Snooker: Trump loving life in the fast lane since run at the Crucible

It's been all girls, cars and TV shows since May – now for UK Championship

Judd Trump is living the dream.

He's bought a sports car, he wants to buy another to sit alongside it, and he freely admits to getting "a lot of attention from girls" since his inspired run to the final of snooker's World Championship last spring.

Eight months ago, the Bristolian was just another snooker player trying to make his mark on the professional circuit. The game was crying out for a new gem with the stars of yesteryear having fallen out of form and down the pecking order. Those such as Steve Davis, Jimmy White and Stephen Hendry (even Ronnie O'Sullivan to an extent) have all seen their best days come and go.

Then "something clicked" says Trump, the likeable 22-year-old tipped to be snooker's saviour. He found himself centre of attention with his dazzling run to the final of the World Championship last year. He shone for 17 days at Sheffield's Crucible Theatre, knocking out Neil Robertson, the defending champion, Graeme Dott, a former world champion, and Ding Junhui, the two-time UK champion.

The left-hander, who was likened to a young White, then produced a battling performance beyond his years to run John Higgins close in a gripping final. A relieved Higgins emerged with a hard-fought 18-15 win but Trump earned all the plaudits. Having won the China Open a month earlier – his first ranking title – Trump pocketed £185,000 in a month, and made himself a household name.

"It's been a great few months since the World Championship, I can't believe how fast things have gone," Trump told The Independent ahead of the UK Championship, snooker's second biggest tournament, which starts today at the York Barbican. "I've just tried to enjoy myself as much as possible, I don't really think it's sunk in what I achieved at the Crucible, but I do get a lot more attention these days, it's great when people come up to you in the street and say how much they enjoyed the way I played in Sheffield. I've had that quite often."

With his rapid rise up the rankings into the world's top eight, Trump has also had to accustom himself to the trappings of success. "I treated myself to an Audi R8 after the season finished, which was nice," he said. "I've got my eye on another sports car, but I need to win a few more tournaments if I'm going to afford that one.

"Playing in every tournament this season is such a different feeling. People expect me to do well and I'm going into matches as the favourite. I don't mind that, I suppose I was always going to get that extra pressure. But it's up to me how I handle that pressure.

"I've done OK so far, but I want to win as many titles as I can and eventually be world No 1. That's always been my ambition.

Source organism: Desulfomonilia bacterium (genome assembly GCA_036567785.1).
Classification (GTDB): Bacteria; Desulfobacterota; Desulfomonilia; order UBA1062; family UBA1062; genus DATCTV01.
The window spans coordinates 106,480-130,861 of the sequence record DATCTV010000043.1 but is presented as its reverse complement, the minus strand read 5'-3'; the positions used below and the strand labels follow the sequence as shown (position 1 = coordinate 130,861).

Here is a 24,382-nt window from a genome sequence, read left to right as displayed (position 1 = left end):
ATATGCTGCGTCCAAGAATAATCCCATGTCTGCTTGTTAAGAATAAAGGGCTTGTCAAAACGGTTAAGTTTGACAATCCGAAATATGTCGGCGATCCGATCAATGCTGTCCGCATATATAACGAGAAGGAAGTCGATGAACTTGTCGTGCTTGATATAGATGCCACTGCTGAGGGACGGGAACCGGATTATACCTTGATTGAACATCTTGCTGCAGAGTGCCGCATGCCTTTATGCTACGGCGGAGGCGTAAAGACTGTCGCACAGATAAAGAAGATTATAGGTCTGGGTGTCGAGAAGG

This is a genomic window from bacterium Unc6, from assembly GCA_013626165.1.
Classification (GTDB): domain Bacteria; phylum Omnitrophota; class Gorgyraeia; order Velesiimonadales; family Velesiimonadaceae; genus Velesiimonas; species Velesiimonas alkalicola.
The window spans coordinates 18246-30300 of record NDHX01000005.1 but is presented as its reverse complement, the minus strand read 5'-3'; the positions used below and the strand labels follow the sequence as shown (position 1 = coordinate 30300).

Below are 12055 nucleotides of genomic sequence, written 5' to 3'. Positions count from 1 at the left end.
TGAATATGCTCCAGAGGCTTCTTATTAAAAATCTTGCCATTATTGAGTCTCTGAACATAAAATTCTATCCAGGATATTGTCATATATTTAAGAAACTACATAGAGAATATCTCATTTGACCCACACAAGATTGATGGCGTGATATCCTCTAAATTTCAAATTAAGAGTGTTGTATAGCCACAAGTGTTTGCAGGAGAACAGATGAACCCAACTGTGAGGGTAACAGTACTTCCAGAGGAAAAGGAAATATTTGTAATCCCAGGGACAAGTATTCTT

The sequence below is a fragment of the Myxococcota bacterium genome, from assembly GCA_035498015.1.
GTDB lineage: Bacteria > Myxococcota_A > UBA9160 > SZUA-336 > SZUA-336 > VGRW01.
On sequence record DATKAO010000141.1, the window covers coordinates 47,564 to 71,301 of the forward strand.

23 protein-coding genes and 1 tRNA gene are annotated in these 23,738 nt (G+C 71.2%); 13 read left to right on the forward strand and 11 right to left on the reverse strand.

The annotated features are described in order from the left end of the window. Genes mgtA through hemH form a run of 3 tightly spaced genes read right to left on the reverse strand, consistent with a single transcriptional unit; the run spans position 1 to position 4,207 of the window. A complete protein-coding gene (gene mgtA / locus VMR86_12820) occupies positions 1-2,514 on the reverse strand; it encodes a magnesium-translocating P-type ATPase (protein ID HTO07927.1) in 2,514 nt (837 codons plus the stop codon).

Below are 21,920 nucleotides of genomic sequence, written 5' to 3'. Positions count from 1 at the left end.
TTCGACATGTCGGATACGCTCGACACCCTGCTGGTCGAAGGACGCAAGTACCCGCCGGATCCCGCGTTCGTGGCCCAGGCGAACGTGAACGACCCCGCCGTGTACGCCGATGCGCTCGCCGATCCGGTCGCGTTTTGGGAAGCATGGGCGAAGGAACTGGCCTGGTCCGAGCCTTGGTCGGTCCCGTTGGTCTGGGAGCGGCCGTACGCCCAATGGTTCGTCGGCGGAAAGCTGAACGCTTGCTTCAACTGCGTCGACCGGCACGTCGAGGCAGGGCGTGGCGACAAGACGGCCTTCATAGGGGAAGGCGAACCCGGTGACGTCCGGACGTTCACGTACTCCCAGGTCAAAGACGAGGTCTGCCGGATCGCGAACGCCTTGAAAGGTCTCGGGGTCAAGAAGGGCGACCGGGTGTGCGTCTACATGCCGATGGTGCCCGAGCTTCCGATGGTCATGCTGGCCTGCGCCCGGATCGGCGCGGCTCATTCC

"I don't know what it was, but something clicked at the China Open against Marco Fu and from then I just felt I could win every match. But even I didn't think I could go on the amazing run that I did [in Sheffield]. It wasn't until I beat Neil Robertson that I felt I had nothing to lose.

"It's great being recognised, I've had a lot of attention from girls and had the chance to meet a lot of celebrities and sports people. I'm a big Manchester United fan and I got the chance to meet Dwight Yorke, which was pretty cool, and I did a radio show with Freddie Flintoff. It was just great to meet those guys.

"I've been on A Question of Sport and done a lot of other things I wouldn't do, which I've enjoyed. It's just part and parcel of being a top sportsman, I love that."

Last month he beat three-time World Champion O'Sullivan to win one of the new Players Tour Championship matches but now the serious business of trying to win major titles starts with the UK Championship, followed by the Masters in January and then the World Championship in April. "I'd love to go back to the Crucible and do what I did last season, but obviously go that one step better and win this time," said Trump.

"But I've not had the best start to the season and I really want to perform in these next few events, the calendar gets really busy now. I've played well in the PTC events but didn't do well in Australia, which wasn't a great tournament because the crowds were poor, and then I lost early in the Shanghai Masters. But all the best players want to be successful at our major events. Those tournaments are the pinnacle of our sport."

Trump plays Welshman Dominic Dale in the first round of the UK event, with a new format of best-of-11 frame matches, a change from best-of-17. "It's definitely a tough game," said Trump. "He can play really poorly or really well.

"I'm not a big fan of them changing the format this season, I think [World Snooker chairman] Barry Hearn needs to look at that because a lot of the players aren't happy, but I'm going to York full of confidence, hopefully I can win another title to kick-start my season."

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